We’ll hope to see the morning’s first flurry of avian activity, then after breakfast we’ll travel by 4×4 to Ginep Landing and the Rupununi River, where we’ll embark for the boat trip upstream to Karanambu Ranch. This is the home of Diane McTurk, widely known for her work rehabilitating orphaned Giant River Otters. Our birdwatching here will be largely in woodland patches or gallery forest along the river, where we’ll hope to see such species as Spotted Puffbird, Striped Woodcreeper and Pale-bellied Tyrant-Manakin. When water levels are appropriate a wooded swamp near the ranch is the site of a surprisingly large colony of Boat-billed Herons, and at any season the river and airstrip provide habitat for no fewer than eight species of nightjars. (B,L,D)
Birdwatching from daybreak to nightfall or later, we’ll devote this entire day to exploring Karanambu and its varied habitats, traveling by boat to certain localities up and downstream, and by Land Rover to one or another forest patch. Double-striped Thick-knees are among the sparse inhabitants of the grasslands, and at widely scattered ponds we may find concentrations of storks and other waterbirds. (B,L,D)
Leaving after breakfast we’ll journey overland southward to Manari Ranch, stopping at certain wet areas along the road, visiting Pirara Creek and having a picnic lunch at Pirara Ranch. This should be an exciting day of unhurried travel and open-country birdwatching, with many herons, storks and raptors. The evening may afford an enjoyable hour or so among tall palms and mango trees near our quarters, or out in the grasslands where after sunset we may see several species of nighthawks. (B,L,D)
After breakfast we’ll resume our southward travel as we set out for Lethem, the Rupununi’s principal town, situated just across the Takutu River from Brazil. Farther south we’ll break our journey to look at some marshy ponds near Makusi Village before continuing toward Dadanawa Ranch. This is the largest ranch in Guyana, covering 1700 square miles, and our first night will be at a private residence there, Mountain Point, the home of Shirley Humphrys, about ten miles from the main ranch buildings. Surrounded by gently rolling savannah with tawny grasses and the twisted, fire-blackened trunks of Curatella or “sandpaper” trees, and dominated to the north by the low peaks of the Kanuku Mountains and to the south by the steep spires of outlying Dukban and Shiriri, Mountain Point is set in the midst of a vast emptiness. The weathered building seems altogether improbable here yet gives the impression of having endured forever with its thatched roof and tiny orchard, and the birds frequenting this little oasis have grown almost fearless, even the normally timid ground-doves. After settling in we’ll take a walk to a shallow reedy pond and narrow strip of light forest nearby. (B,L,D)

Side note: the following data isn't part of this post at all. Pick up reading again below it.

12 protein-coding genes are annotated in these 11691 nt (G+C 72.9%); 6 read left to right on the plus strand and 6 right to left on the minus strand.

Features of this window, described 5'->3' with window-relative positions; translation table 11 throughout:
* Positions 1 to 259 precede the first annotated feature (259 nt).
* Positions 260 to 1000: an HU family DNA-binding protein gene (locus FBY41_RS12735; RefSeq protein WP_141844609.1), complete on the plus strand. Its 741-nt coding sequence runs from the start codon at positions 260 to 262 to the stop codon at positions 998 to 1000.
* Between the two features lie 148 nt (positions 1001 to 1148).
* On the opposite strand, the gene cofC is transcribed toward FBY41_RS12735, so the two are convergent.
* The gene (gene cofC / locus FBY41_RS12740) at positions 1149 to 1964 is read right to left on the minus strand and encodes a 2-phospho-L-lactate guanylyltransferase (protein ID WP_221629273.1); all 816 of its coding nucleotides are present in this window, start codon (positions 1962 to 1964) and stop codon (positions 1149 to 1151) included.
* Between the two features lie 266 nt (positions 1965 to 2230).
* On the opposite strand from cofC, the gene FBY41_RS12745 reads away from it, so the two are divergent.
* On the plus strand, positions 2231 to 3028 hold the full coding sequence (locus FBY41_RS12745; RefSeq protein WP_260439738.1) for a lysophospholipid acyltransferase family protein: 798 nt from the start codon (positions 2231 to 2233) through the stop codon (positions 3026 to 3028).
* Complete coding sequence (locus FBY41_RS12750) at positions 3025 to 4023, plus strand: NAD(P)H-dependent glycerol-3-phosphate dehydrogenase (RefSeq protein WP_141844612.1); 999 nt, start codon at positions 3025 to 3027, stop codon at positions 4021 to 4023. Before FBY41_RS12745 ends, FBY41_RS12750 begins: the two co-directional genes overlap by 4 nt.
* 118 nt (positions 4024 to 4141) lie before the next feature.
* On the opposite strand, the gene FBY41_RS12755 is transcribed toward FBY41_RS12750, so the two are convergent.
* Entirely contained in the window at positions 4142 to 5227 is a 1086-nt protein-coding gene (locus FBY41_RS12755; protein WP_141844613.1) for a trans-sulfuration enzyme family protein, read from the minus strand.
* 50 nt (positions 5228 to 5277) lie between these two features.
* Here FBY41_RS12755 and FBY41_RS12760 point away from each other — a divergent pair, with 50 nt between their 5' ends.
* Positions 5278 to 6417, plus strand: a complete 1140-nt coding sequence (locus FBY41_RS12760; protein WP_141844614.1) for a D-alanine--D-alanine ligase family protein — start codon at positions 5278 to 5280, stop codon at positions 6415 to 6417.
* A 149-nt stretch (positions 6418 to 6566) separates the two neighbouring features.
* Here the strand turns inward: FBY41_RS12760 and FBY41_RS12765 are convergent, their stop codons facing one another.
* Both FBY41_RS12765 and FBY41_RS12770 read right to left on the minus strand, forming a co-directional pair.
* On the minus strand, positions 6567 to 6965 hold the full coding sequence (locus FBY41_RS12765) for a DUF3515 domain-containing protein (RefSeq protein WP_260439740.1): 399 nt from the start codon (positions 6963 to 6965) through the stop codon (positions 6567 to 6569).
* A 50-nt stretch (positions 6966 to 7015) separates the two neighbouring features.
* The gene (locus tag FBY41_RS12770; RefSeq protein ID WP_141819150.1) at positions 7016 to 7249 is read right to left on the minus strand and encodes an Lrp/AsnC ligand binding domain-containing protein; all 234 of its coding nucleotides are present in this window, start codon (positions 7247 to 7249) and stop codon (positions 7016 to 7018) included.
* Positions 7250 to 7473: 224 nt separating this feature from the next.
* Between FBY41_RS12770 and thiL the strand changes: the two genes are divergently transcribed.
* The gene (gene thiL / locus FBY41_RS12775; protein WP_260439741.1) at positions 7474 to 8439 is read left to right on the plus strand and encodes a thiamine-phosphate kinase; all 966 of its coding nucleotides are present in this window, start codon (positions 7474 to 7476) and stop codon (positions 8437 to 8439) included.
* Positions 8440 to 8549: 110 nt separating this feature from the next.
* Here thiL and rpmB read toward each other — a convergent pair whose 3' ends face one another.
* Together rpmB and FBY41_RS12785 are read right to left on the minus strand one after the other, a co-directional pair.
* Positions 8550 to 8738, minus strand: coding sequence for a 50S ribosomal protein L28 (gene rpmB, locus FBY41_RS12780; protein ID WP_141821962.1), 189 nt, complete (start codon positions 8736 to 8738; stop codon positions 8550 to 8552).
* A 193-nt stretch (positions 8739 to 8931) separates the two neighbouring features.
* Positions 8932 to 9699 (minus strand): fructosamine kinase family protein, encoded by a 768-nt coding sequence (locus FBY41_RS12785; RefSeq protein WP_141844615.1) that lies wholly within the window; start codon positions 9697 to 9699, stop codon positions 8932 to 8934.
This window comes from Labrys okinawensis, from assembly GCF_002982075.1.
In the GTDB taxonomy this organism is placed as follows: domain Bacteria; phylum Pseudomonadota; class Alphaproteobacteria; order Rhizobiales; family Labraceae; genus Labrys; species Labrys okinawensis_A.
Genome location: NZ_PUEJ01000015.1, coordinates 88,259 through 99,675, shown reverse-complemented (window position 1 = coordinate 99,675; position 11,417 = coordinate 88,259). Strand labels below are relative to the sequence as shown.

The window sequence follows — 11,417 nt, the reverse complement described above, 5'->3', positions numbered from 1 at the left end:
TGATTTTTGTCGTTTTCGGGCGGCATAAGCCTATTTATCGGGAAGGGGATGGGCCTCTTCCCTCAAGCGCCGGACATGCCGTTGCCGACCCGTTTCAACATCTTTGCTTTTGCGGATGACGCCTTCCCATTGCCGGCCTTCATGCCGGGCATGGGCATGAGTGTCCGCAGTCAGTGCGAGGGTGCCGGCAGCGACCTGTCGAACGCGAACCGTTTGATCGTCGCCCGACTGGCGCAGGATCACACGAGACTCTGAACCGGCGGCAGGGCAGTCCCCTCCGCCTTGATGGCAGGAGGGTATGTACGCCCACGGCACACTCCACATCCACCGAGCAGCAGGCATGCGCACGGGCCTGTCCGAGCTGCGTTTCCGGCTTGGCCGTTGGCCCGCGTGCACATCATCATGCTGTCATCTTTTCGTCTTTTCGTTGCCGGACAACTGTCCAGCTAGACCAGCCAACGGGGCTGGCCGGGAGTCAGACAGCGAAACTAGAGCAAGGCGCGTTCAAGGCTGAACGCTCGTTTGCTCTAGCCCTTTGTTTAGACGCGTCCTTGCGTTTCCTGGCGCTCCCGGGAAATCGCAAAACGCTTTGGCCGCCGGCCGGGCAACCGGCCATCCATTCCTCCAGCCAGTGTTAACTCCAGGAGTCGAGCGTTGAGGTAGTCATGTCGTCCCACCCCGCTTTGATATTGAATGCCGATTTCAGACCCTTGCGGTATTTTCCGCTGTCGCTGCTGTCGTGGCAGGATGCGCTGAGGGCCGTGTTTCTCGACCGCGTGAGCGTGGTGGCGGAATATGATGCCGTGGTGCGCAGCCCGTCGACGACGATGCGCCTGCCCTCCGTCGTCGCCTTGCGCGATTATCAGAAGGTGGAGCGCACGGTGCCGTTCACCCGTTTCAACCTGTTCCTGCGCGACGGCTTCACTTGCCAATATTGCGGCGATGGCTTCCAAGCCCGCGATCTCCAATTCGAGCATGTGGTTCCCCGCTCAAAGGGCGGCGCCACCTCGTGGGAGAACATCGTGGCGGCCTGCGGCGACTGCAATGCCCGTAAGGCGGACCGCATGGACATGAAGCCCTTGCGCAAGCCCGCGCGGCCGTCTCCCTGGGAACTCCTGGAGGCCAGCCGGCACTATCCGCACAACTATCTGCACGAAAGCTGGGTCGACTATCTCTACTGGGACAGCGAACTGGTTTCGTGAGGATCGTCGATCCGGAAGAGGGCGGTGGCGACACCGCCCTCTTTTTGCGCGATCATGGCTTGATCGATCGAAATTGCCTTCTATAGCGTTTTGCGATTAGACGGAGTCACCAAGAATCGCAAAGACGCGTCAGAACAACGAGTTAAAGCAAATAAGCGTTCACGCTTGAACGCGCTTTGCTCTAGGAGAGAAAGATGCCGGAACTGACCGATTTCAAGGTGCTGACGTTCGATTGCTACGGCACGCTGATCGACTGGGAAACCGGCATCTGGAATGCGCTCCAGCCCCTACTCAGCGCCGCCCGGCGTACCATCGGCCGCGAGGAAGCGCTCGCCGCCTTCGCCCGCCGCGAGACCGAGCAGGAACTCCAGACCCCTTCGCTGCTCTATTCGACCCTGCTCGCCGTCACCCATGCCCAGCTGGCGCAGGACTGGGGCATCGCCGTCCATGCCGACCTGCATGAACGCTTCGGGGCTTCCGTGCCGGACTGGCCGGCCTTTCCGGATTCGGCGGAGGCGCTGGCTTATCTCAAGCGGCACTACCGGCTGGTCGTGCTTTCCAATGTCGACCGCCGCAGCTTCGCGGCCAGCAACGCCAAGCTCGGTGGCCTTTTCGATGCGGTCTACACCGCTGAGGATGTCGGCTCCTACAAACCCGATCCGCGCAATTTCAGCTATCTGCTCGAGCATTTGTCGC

We’ll spend this morning birdwatching around the pond and visiting the nearby Sawariwau River. After lunch we’ll make the short trip to Dadanawa Ranch, a cluster of raised wooden buildings surmounted by a towering Brazil nut tree and more or less surrounded by low gallery forest along the Rupununi River. After establishing ourselves here we’ll travel eastward and pass several shallow ponds before reaching Towa Towan, a high, rounded outcrop of blackened granite with a Jabiru nest near the summit and a small pond at the base with dense mucca mucca, a giant arum. We’ll look for certain flycatchers in surrounding Curatella glades and in late afternoon we’ll hope to see nighthawks on the wing and witness the roosting of Yellow-crowned Parrots. (B,L,D)
Leaving by 4X4 in early morning, we’ll make an all-day trip to some of the ranch’s outstations and several extraordinarily beautiful sites, with lightly forested mountainsides and high, black domes. We should see a variety of raptors and other open-country birds, but our particular object will be Red Siskin, recently found to occur here. Our route may also permit us to visit a “bush island”, or isolated patch of heavier forest, home to an interesting aggregation of bird species. (B,L,D)
We’ll have time this morning to explore riparian woodland and thickets near the ranch, as well as the muddy margins of a shallow pond and some paddocks that may contain standing water. After lunch we’ll retrace our steps to Lethem, birdwatching en route at several localities near the Takutu River. (B,L,D)
Morning birding on the savannah and along the river before flying to Georgetown. This afternoon we’ll take a tour of the city to see its extraordinary wooden architecture and to shop in its exciting markets and craft shops. We’ll conclude at the extensive and beautiful Botanic Garden, where, if we are lucky, the trip’s ornithological finale will be Blood-colored Woodpecker, an astonishingly colorful Veniliornis found only in the Guianas and even there almost wholly limited to the narrow coastal plain. (B,L)
Transfer to the airport for your departing flight. (B)